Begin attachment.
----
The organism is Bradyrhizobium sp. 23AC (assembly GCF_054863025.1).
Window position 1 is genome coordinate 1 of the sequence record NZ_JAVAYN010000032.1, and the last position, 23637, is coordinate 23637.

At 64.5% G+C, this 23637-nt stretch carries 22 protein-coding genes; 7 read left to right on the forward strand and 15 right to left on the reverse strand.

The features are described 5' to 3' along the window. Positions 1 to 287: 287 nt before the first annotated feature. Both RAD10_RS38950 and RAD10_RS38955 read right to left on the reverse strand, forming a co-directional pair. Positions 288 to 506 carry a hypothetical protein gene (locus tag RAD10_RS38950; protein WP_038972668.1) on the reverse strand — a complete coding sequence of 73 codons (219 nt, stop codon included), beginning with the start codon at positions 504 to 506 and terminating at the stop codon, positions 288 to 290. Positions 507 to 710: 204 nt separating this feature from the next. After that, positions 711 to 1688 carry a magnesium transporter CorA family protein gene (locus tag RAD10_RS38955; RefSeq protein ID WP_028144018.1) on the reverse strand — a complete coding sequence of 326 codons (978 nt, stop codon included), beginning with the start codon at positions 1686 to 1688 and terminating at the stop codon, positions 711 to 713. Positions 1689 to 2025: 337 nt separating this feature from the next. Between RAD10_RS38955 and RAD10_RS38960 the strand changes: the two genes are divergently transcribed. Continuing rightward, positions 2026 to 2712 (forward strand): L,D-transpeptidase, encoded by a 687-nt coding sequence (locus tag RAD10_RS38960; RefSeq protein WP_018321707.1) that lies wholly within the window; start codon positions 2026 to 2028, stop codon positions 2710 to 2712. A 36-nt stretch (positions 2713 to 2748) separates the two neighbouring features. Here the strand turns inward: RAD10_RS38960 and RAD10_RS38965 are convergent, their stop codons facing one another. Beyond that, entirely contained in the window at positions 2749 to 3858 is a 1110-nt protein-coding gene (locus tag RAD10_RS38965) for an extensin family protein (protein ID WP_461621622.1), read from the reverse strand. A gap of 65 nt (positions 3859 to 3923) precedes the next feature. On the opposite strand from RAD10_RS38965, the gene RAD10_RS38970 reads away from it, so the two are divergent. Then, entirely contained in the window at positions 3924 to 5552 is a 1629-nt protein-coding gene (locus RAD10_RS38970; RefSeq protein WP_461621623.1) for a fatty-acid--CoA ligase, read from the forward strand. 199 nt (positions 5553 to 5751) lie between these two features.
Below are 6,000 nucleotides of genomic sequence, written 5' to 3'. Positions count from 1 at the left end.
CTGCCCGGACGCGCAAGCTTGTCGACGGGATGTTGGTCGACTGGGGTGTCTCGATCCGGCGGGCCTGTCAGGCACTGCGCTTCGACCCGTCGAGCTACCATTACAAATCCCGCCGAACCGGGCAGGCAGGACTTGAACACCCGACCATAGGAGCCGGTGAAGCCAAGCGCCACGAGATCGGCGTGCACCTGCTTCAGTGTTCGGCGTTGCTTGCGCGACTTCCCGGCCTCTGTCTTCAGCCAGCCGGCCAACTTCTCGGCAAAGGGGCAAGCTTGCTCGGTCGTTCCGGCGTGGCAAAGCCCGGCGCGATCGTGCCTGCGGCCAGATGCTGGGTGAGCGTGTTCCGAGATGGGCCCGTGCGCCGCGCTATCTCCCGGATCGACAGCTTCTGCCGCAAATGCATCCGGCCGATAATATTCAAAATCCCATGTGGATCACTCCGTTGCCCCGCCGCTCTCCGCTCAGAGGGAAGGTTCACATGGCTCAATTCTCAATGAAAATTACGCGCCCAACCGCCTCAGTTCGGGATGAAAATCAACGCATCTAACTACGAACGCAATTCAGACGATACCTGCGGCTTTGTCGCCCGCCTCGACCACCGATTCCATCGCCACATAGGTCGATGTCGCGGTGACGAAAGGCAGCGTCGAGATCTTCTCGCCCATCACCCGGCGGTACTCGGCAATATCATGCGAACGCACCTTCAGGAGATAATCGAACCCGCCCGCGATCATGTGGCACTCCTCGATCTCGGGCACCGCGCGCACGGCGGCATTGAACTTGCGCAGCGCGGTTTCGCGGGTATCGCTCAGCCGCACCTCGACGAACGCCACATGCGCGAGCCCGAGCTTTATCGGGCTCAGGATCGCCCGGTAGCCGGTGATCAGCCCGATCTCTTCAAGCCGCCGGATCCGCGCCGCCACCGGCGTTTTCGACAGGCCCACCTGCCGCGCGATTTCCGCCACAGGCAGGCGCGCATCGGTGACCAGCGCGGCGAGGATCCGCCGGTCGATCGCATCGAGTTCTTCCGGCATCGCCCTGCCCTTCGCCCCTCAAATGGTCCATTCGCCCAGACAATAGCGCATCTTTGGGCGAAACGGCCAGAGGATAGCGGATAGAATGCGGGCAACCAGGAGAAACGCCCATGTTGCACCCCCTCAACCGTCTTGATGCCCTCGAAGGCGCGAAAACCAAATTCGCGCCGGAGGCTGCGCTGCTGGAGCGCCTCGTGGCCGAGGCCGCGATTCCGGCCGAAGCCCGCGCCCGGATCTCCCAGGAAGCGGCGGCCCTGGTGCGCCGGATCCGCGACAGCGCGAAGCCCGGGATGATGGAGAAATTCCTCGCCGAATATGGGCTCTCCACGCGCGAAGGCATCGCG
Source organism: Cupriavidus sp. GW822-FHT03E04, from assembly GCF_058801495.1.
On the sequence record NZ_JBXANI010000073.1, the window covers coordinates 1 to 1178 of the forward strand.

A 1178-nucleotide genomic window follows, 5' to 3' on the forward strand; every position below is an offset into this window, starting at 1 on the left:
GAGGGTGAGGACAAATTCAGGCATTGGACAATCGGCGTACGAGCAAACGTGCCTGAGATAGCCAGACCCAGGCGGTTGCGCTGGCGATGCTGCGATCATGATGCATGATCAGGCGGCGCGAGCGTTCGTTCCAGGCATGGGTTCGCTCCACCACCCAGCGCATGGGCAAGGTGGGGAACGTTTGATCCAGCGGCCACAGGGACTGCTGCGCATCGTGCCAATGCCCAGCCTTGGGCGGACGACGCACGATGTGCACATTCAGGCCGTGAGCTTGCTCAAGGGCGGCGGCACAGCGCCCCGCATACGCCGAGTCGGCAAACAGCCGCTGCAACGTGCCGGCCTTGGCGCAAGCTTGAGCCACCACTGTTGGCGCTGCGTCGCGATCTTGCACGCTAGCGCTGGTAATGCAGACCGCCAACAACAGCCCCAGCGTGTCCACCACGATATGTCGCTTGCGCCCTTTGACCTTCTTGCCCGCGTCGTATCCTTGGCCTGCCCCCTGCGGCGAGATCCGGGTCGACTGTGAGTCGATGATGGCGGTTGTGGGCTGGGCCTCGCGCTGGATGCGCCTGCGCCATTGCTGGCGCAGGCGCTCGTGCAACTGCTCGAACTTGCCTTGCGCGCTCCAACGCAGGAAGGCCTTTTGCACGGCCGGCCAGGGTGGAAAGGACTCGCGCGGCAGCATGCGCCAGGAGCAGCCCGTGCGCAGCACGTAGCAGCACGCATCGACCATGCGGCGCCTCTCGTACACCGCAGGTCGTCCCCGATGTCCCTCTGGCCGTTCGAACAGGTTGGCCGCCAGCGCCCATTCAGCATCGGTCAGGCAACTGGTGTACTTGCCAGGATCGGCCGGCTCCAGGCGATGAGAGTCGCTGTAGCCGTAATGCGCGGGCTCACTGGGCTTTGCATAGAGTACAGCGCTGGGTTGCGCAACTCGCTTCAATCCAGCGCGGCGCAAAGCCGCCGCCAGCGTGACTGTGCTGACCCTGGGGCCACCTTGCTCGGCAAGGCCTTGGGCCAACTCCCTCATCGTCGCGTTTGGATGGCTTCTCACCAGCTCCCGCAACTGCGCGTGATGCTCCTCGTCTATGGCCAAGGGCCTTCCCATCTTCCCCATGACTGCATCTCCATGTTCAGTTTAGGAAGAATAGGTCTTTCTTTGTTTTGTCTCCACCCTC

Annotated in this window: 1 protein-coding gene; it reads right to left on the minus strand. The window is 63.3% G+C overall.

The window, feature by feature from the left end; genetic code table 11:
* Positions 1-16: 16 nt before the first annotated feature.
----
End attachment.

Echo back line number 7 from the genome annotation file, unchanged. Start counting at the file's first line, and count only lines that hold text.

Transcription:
Source organism: Cupriavidus sp. GW822-FHT03E04, from assembly GCF_058801495.1.